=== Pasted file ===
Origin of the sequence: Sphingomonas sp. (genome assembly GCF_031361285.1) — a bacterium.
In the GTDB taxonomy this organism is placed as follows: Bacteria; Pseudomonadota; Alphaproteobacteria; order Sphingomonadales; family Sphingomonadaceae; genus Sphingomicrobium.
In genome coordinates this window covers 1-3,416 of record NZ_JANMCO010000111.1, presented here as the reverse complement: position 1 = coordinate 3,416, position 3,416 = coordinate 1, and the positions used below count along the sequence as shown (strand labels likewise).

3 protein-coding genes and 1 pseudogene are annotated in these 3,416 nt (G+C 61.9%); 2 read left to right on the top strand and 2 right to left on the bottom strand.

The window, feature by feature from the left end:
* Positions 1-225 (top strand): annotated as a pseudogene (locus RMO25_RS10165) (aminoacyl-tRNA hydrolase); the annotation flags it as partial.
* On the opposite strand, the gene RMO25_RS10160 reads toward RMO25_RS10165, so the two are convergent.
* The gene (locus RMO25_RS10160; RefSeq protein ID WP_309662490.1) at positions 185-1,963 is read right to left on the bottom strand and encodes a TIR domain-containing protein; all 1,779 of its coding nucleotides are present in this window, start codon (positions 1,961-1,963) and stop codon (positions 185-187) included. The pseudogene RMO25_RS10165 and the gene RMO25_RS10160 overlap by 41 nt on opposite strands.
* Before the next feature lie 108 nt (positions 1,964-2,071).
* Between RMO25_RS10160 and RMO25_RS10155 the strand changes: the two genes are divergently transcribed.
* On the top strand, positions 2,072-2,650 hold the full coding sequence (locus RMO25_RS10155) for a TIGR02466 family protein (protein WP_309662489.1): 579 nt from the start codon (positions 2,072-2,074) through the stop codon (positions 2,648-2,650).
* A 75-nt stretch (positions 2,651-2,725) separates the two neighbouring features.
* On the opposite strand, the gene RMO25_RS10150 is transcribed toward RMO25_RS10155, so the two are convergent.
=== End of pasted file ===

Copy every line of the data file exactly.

Origin of the sequence: Sphingomonas sp. (genome assembly GCF_031361285.1) — a bacterium.
In the GTDB taxonomy this organism is placed as follows: Bacteria; Pseudomonadota; Alphaproteobacteria; order Sphingomonadales; family Sphingomonadaceae; genus Sphingomicrobium.
In genome coordinates this window covers 1-3,416 of record NZ_JANMCO010000111.1, presented here as the reverse complement: position 1 = coordinate 3,416, position 3,416 = coordinate 1, and the positions used below count along the sequence as shown (strand labels likewise).

3 protein-coding genes and 1 pseudogene are annotated in these 3,416 nt (G+C 61.9%); 2 read left to right on the top strand and 2 right to left on the bottom strand.

The window, feature by feature from the left end:
* Positions 1-225 (top strand): annotated as a pseudogene (locus RMO25_RS10165) (aminoacyl-tRNA hydrolase); the annotation flags it as partial.
* On the opposite strand, the gene RMO25_RS10160 reads toward RMO25_RS10165, so the two are convergent.
* The gene (locus RMO25_RS10160; RefSeq protein ID WP_309662490.1) at positions 185-1,963 is read right to left on the bottom strand and encodes a TIR domain-containing protein; all 1,779 of its coding nucleotides are present in this window, start codon (positions 1,961-1,963) and stop codon (positions 185-187) included. The pseudogene RMO25_RS10165 and the gene RMO25_RS10160 overlap by 41 nt on opposite strands.
* Before the next feature lie 108 nt (positions 1,964-2,071).
* Between RMO25_RS10160 and RMO25_RS10155 the strand changes: the two genes are divergently transcribed.
* On the top strand, positions 2,072-2,650 hold the full coding sequence (locus RMO25_RS10155) for a TIGR02466 family protein (protein WP_309662489.1): 579 nt from the start codon (positions 2,072-2,074) through the stop codon (positions 2,648-2,650).
* A 75-nt stretch (positions 2,651-2,725) separates the two neighbouring features.
* On the opposite strand, the gene RMO25_RS10150 is transcribed toward RMO25_RS10155, so the two are convergent.